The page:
SUPERINTENDENT

Barbed Wire Fence Could Come Down at Coppell ISD

Fence surrounds middle school football field, track

Coppell city council members are expected to vote Tuesday night on a zoning request involving a chain link, barbed wire fence surrounding a middle school football field.

The Coppell Independent School District put up the fence around the football field and track behind Coppell Middle North several months ago.

The fence, according to the superintendent, was a direct response to multiple reported incidents of vandalism at the field, destruction of property – including a damaged soccer goal – a break-in of the field house building and multiple fights at the track over whose right it was to use the facility.

“We went ahead and built the fence to secure the facility,” said Coppell ISD Superintendent Mike Waldrip. “And then we’ve had some citizens who have raised some concern.”

Citizens did not hold back their concern about the fence at a recent public hearing about its future.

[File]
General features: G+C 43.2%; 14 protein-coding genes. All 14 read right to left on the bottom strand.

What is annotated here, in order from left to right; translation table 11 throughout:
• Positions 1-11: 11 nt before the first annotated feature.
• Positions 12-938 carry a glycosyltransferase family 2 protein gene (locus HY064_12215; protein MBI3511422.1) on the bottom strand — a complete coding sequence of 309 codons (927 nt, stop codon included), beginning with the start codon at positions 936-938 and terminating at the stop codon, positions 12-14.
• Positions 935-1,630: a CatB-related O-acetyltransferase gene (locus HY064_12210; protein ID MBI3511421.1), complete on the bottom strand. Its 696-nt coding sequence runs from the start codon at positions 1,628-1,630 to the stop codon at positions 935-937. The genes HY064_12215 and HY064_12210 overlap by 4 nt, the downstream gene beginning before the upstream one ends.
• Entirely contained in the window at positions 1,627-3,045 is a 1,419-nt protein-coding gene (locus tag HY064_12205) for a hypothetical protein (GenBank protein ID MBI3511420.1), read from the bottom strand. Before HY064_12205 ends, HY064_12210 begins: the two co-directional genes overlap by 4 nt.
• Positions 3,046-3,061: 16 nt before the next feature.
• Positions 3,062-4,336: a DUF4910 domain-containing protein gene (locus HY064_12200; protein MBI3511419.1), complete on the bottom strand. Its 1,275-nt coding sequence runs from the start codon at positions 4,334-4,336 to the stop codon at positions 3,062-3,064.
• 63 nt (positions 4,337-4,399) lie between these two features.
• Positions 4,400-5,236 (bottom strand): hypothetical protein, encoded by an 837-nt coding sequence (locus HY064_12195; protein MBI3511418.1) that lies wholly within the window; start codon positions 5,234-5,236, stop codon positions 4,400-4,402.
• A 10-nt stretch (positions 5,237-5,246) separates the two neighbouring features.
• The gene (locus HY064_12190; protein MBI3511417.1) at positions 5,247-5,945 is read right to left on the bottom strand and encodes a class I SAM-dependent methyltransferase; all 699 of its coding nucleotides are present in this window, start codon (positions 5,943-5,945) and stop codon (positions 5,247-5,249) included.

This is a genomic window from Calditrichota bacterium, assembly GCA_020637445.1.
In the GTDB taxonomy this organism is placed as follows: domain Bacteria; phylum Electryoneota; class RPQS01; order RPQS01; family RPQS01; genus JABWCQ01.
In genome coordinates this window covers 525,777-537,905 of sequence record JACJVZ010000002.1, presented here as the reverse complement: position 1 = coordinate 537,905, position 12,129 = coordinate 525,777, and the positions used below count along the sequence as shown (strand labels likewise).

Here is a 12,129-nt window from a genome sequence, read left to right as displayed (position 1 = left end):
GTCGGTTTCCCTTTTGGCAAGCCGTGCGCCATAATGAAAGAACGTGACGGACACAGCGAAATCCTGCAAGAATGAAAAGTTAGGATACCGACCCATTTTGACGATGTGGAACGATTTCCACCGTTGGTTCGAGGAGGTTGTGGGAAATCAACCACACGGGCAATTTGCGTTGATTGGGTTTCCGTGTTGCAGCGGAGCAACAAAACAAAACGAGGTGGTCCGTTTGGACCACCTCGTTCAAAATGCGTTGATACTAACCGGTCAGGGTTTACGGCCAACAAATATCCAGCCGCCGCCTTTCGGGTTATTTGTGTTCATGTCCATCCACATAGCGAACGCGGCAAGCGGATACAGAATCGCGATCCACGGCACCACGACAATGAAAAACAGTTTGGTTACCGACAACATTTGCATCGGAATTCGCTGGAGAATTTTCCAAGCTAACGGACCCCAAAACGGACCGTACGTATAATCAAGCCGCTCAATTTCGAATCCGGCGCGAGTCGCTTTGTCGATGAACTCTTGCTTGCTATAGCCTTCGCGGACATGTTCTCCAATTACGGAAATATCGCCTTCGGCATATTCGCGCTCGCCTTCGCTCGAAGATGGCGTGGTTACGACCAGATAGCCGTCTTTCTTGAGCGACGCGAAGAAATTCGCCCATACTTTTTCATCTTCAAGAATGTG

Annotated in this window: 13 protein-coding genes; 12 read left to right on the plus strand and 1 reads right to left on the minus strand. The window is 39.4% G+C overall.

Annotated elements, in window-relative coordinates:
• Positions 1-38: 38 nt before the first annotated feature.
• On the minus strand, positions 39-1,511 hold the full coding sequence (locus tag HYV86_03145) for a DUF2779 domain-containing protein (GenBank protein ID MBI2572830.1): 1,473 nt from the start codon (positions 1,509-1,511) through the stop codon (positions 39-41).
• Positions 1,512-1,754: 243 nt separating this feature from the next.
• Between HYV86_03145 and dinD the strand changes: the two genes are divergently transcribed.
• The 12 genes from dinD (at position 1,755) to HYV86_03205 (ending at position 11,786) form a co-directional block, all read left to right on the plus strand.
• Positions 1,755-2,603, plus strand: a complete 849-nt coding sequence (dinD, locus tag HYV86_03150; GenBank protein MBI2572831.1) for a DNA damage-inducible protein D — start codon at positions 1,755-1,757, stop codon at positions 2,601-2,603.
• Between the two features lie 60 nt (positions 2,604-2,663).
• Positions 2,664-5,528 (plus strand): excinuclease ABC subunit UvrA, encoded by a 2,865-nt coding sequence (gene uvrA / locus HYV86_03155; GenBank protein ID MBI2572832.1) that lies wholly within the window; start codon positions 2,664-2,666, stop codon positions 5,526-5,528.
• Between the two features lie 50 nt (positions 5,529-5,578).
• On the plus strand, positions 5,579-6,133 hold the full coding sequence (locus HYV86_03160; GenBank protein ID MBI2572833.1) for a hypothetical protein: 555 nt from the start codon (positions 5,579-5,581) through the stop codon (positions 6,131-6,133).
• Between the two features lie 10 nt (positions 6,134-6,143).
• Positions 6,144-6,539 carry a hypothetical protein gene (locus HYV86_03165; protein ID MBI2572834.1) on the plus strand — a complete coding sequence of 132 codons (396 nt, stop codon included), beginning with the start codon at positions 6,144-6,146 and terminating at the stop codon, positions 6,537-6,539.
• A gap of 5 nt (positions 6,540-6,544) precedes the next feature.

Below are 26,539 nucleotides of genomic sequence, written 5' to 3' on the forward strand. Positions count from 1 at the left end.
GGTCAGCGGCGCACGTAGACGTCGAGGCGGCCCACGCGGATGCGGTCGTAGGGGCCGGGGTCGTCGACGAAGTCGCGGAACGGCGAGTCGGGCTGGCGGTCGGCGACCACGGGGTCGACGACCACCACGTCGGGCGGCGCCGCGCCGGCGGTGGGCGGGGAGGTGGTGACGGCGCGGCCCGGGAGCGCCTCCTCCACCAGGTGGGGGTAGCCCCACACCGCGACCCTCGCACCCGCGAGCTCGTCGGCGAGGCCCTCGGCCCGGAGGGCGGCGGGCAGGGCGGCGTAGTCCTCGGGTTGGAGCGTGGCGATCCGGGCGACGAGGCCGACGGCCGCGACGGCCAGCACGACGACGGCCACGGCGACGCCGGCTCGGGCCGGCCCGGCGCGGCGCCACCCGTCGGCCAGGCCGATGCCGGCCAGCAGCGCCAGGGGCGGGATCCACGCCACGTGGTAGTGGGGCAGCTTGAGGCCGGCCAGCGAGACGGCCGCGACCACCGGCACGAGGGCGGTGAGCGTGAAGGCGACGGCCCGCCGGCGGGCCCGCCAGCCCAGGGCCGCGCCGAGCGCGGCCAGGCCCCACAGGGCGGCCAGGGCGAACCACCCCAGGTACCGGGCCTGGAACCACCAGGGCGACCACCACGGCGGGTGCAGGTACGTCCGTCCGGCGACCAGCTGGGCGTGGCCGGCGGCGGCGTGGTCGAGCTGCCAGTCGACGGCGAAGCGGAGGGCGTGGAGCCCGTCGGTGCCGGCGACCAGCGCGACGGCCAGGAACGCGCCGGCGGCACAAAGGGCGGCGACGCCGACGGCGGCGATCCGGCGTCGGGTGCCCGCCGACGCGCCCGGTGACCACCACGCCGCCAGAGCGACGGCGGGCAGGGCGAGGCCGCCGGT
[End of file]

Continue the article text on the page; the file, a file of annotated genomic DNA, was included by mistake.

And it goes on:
“Cheap, ugly, unsafe” is how one neighbor described the fence.

Another said it “Looks like a prison.”

That concern, about the apparent unsightliness of a chain link, barbed wire fence, is not without merit. That type of fence is not allowed in that area of Coppell, according to municipal zoning ordinances, without permission.

Earlier this month, the Coppell Planning and Zoning Commission recommended no exception be granted to the district, which would require the fence to come down.

According to Superintendent Waldrip, the district did not hesitate to install the 8-foot-tall fence because the exact same type of fencing is in place surrounding the football field at Coppell High School and at the facilities of a different middle school.

“I don’t think anyone could foresee that the decision to put a fence around one of our facilities would have required putting a committee together to study the need or the reasons or the type of fence we would want to use,” Waldrip said. “But we do involve our community in many, many decisions that we make at the district level because it is their school district.”

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